• Efficacy and safety of adjunctive drug-coated balloon therapy in endovascular treatment of common femoral artery disease



    Surgical endarterectomy with or without patch angioplasty has been considered the gold standard for treatment of symptomatic common femoral artery (CFA) disease. Surgical risks include wound infection, hematoma and lymph leak in approximately 17% of patients. Endovascular therapy has less procedure-related morbidity and mortality. Endovascular approaches achieve patency rates of 60% to 90% at 1 and 2 years utilizing atherectomy and balloon angioplasty. CFA stenting has been limited due to concerns of stent kinking, thrombosis and restenosis. Combined directional atherectomy with drug-coated balloon to treat CFA disease in patients with Rutherford II/III patients has been studied recently. We sought to study the safety and outcomes of adjunct drug-coated balloon (DCB) therapy in symptomatic CFA disease patients, including critical limb ischemia (Rutherford IV), after achieving procedural success.


    To evaluate the additive efficacy of drug coated balloon in treating CFA disease.


    Using retrospective single center data, we analyzed the outcomes of patients who underwent CFA interventions. In this non-randomized study, all patients from December 2010 to December 2014 with CFA disease underwent atherectomy (orbital, plaque excision or both) with adjunctive scoring balloon angioplasty (Ath/PTA). After December 2014, patients treated with combination atherectomy and DCB, (Ath/DCB), underwent final drug delivery to the vessel wall with drug-coated balloon. Distal embolic protection devices were used in the majority of patients. Primary efficacy endpoint was 1-year primary patency and freedom from clinically driven target lesion revascularization (CD-TLR). Patency of vessels was assessed at 12-month interval using duplex ultrasound.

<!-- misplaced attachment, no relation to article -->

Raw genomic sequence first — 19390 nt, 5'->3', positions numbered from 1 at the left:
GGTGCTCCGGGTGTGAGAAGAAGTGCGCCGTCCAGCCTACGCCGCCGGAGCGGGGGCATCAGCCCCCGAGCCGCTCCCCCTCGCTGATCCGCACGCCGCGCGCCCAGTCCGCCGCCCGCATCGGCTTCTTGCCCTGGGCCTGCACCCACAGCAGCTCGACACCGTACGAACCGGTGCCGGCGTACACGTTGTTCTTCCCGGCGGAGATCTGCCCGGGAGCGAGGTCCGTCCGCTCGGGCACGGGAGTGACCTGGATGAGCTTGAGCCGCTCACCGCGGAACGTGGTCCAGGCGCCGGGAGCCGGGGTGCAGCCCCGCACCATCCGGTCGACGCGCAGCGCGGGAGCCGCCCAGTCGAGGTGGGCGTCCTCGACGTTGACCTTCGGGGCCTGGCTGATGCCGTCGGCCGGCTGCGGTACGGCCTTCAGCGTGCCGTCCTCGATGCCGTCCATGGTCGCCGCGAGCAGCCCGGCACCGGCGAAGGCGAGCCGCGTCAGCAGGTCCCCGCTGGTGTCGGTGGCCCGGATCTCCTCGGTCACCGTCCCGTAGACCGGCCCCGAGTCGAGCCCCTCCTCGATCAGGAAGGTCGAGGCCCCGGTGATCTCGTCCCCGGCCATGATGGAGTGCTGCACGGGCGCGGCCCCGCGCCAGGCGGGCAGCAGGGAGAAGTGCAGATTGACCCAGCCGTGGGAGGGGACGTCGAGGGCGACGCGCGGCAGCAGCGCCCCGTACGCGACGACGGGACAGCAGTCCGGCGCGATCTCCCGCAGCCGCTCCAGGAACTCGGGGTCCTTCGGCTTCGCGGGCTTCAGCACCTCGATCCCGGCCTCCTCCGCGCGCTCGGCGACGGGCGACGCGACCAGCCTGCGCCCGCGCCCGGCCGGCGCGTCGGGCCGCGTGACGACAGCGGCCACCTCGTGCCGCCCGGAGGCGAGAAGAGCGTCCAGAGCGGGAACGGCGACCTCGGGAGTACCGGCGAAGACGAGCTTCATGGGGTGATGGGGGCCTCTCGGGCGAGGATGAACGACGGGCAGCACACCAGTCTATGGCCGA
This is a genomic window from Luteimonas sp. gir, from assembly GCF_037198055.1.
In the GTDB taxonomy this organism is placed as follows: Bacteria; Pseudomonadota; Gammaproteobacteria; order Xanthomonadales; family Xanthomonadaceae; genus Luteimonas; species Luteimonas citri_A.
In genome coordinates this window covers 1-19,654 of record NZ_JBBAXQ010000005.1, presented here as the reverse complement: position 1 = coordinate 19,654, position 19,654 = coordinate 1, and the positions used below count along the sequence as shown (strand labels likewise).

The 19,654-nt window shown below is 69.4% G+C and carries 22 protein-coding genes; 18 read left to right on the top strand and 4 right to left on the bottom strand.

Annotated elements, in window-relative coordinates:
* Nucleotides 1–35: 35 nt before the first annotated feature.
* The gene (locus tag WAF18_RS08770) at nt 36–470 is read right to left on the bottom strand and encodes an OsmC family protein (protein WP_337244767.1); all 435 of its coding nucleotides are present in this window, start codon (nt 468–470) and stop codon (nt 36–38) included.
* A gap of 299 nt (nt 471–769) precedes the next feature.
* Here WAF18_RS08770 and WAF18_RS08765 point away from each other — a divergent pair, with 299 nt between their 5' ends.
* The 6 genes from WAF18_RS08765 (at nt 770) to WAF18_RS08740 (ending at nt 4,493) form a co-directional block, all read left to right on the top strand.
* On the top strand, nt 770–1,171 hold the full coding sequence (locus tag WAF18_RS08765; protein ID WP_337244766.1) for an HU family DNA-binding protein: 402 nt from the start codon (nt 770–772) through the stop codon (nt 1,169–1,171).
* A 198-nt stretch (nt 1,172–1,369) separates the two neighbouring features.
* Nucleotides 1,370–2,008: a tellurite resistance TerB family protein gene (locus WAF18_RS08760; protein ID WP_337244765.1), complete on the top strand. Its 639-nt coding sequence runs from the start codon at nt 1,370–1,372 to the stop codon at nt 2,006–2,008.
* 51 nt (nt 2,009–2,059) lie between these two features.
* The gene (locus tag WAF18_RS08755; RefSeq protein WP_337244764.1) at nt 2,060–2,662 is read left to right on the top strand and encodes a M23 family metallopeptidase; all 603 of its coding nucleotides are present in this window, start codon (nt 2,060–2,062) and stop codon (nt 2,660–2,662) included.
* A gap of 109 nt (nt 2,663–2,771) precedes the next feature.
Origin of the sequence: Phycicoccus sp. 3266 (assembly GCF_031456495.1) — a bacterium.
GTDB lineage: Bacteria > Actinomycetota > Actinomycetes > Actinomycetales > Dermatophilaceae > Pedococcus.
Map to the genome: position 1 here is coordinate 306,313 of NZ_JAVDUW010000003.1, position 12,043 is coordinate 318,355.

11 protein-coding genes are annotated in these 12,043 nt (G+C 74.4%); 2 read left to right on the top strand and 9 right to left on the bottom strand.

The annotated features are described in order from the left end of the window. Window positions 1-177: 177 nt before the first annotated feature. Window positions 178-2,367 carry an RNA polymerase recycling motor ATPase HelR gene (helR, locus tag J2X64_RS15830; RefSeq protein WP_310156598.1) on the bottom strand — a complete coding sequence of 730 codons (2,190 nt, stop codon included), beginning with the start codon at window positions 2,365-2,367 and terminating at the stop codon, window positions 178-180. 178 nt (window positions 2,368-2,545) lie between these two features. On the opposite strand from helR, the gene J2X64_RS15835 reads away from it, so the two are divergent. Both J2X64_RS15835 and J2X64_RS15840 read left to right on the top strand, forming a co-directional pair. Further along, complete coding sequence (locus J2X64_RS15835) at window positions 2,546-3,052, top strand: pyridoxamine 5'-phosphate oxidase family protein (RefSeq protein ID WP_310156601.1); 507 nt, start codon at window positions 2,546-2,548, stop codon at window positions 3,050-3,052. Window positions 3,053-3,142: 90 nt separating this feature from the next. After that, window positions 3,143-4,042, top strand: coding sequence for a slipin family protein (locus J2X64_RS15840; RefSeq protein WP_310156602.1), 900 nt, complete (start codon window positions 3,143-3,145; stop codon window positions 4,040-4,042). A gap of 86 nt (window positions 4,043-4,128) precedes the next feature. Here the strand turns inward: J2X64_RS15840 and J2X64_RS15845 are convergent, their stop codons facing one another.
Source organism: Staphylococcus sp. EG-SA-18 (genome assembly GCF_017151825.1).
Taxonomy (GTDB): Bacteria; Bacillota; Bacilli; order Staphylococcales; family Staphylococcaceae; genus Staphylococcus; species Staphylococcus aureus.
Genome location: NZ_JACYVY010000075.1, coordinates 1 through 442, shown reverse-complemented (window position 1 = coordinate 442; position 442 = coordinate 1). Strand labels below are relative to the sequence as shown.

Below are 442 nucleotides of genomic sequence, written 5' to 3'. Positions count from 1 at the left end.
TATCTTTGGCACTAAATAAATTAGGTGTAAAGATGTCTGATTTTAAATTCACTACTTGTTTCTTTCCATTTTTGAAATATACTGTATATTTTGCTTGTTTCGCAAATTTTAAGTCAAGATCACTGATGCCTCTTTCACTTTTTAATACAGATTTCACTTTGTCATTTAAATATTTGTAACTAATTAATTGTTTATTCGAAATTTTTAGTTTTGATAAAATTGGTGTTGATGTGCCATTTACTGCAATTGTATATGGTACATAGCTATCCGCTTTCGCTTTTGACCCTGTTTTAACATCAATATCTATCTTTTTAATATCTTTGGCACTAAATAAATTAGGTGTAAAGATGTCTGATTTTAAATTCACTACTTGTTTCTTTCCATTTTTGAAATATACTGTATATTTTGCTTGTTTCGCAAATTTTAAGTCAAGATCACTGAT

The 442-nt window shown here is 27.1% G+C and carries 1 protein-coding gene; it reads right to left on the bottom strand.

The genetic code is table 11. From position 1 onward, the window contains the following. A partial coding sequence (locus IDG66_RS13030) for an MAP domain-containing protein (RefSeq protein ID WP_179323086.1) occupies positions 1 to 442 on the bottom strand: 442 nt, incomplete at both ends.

Seventy de novo common femoral artery stenotic lesions were treated in both groups. Mean age was 69 in (Ath/PTA) group and 72 in Ath/DCB group. Patients in each group had similar risk factor profiles including diabetes mellitus, hypertension, smoking, coronary artery disease, myocardial infarction, prior coronary revascularization, congestive heart failure, cerebrovascular accidents and chronic kidney disease. The Ath/DCB group had more advanced disease presentation by Rutherford classification (intermittent claudication in 61% and critical limb ischemia in 39% versus intermittent claudication in 76% and chronic limb ischemia in 24%) when compared with the Ath/PTA group. Primary efficacy endpoint was met in 85% and 94% (p = 0.26) in the Ath/PTA and Ath/DCB groups respectively. All patients had run-off angiography at the end of procedure to ensure patency.


    Adjunctive drug-coated balloon therapy does not increase the primary patency rate when compared with atherectomy and scoring balloon angioplasty alone at 1-year in common femoral artery disease treatment.


    • Endovascular approach can achieve 100% technical success in CFA disease.
    • DCB treatment with atherectomy can achieve 1-year patency >90%.
    • One year primary patency rate is not significantly different in DCB and PTA groups.

    Author bio

    Cardiovascular Revascularization Medicine, Copyright © 2018 Elsevier Inc.



    Read the full article on Science Direct: Efficacy and safety of adjunctive drug-coated balloon therapy in endovascular treatment of common femoral artery disease

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